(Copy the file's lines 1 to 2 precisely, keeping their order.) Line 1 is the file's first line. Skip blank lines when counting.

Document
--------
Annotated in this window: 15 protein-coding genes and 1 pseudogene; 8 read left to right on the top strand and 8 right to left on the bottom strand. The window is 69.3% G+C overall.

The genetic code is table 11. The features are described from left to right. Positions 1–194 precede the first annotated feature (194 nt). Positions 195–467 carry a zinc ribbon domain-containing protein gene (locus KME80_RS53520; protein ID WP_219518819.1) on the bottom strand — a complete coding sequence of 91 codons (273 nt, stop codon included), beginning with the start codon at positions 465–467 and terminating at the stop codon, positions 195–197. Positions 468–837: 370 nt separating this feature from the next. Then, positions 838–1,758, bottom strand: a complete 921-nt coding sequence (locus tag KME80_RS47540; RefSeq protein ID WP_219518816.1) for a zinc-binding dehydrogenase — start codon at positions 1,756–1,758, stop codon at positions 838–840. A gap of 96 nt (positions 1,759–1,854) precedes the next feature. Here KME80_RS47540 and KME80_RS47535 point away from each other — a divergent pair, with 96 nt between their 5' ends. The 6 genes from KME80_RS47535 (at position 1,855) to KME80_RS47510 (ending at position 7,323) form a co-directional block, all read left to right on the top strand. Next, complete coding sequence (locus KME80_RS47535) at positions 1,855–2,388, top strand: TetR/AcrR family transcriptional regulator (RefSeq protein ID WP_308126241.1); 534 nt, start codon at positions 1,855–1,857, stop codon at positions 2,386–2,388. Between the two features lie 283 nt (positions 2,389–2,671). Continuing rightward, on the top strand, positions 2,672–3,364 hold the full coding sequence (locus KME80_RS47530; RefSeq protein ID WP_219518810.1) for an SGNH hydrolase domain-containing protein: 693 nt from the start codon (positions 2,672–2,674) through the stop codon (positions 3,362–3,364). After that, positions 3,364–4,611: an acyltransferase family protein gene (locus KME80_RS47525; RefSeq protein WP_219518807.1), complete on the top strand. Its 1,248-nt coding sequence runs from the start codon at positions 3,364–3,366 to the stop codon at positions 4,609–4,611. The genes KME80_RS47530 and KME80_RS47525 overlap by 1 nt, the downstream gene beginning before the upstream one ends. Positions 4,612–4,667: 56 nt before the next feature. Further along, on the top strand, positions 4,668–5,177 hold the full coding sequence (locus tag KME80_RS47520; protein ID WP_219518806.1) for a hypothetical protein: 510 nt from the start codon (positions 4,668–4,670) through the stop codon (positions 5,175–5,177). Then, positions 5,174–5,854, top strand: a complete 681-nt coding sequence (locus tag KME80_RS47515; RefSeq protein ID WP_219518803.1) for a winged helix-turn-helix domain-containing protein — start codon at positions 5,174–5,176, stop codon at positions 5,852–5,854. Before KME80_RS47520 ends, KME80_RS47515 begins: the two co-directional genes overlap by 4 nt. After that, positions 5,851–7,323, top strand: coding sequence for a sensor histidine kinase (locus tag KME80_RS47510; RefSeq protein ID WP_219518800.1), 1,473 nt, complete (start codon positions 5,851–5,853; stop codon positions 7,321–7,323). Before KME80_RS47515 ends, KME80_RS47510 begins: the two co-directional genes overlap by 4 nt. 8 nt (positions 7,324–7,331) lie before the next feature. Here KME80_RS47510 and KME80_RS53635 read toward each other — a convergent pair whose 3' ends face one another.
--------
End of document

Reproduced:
Annotated in this window: 15 protein-coding genes and 1 pseudogene; 8 read left to right on the top strand and 8 right to left on the bottom strand. The window is 69.3% G+C overall.

The genetic code is table 11. The features are described from left to right. Positions 1–194 precede the first annotated feature (194 nt). Positions 195–467 carry a zinc ribbon domain-containing protein gene (locus KME80_RS53520; protein ID WP_219518819.1) on the bottom strand — a complete coding sequence of 91 codons (273 nt, stop codon included), beginning with the start codon at positions 465–467 and terminating at the stop codon, positions 195–197. Positions 468–837: 370 nt separating this feature from the next. Then, positions 838–1,758, bottom strand: a complete 921-nt coding sequence (locus tag KME80_RS47540; RefSeq protein ID WP_219518816.1) for a zinc-binding dehydrogenase — start codon at positions 1,756–1,758, stop codon at positions 838–840. A gap of 96 nt (positions 1,759–1,854) precedes the next feature. Here KME80_RS47540 and KME80_RS47535 point away from each other — a divergent pair, with 96 nt between their 5' ends. The 6 genes from KME80_RS47535 (at position 1,855) to KME80_RS47510 (ending at position 7,323) form a co-directional block, all read left to right on the top strand. Next, complete coding sequence (locus KME80_RS47535) at positions 1,855–2,388, top strand: TetR/AcrR family transcriptional regulator (RefSeq protein ID WP_308126241.1); 534 nt, start codon at positions 1,855–1,857, stop codon at positions 2,386–2,388. Between the two features lie 283 nt (positions 2,389–2,671). Continuing rightward, on the top strand, positions 2,672–3,364 hold the full coding sequence (locus KME80_RS47530; RefSeq protein ID WP_219518810.1) for an SGNH hydrolase domain-containing protein: 693 nt from the start codon (positions 2,672–2,674) through the stop codon (positions 3,362–3,364). After that, positions 3,364–4,611: an acyltransferase family protein gene (locus KME80_RS47525; RefSeq protein WP_219518807.1), complete on the top strand. Its 1,248-nt coding sequence runs from the start codon at positions 3,364–3,366 to the stop codon at positions 4,609–4,611. The genes KME80_RS47530 and KME80_RS47525 overlap by 1 nt, the downstream gene beginning before the upstream one ends. Positions 4,612–4,667: 56 nt before the next feature. Further along, on the top strand, positions 4,668–5,177 hold the full coding sequence (locus tag KME80_RS47520; protein ID WP_219518806.1) for a hypothetical protein: 510 nt from the start codon (positions 4,668–4,670) through the stop codon (positions 5,175–5,177). Then, positions 5,174–5,854, top strand: a complete 681-nt coding sequence (locus tag KME80_RS47515; RefSeq protein ID WP_219518803.1) for a winged helix-turn-helix domain-containing protein — start codon at positions 5,174–5,176, stop codon at positions 5,852–5,854. Before KME80_RS47520 ends, KME80_RS47515 begins: the two co-directional genes overlap by 4 nt. After that, positions 5,851–7,323, top strand: coding sequence for a sensor histidine kinase (locus tag KME80_RS47510; RefSeq protein ID WP_219518800.1), 1,473 nt, complete (start codon positions 5,851–5,853; stop codon positions 7,321–7,323). Before KME80_RS47515 ends, KME80_RS47510 begins: the two co-directional genes overlap by 4 nt. 8 nt (positions 7,324–7,331) lie before the next feature. Here KME80_RS47510 and KME80_RS53635 read toward each other — a convergent pair whose 3' ends face one another.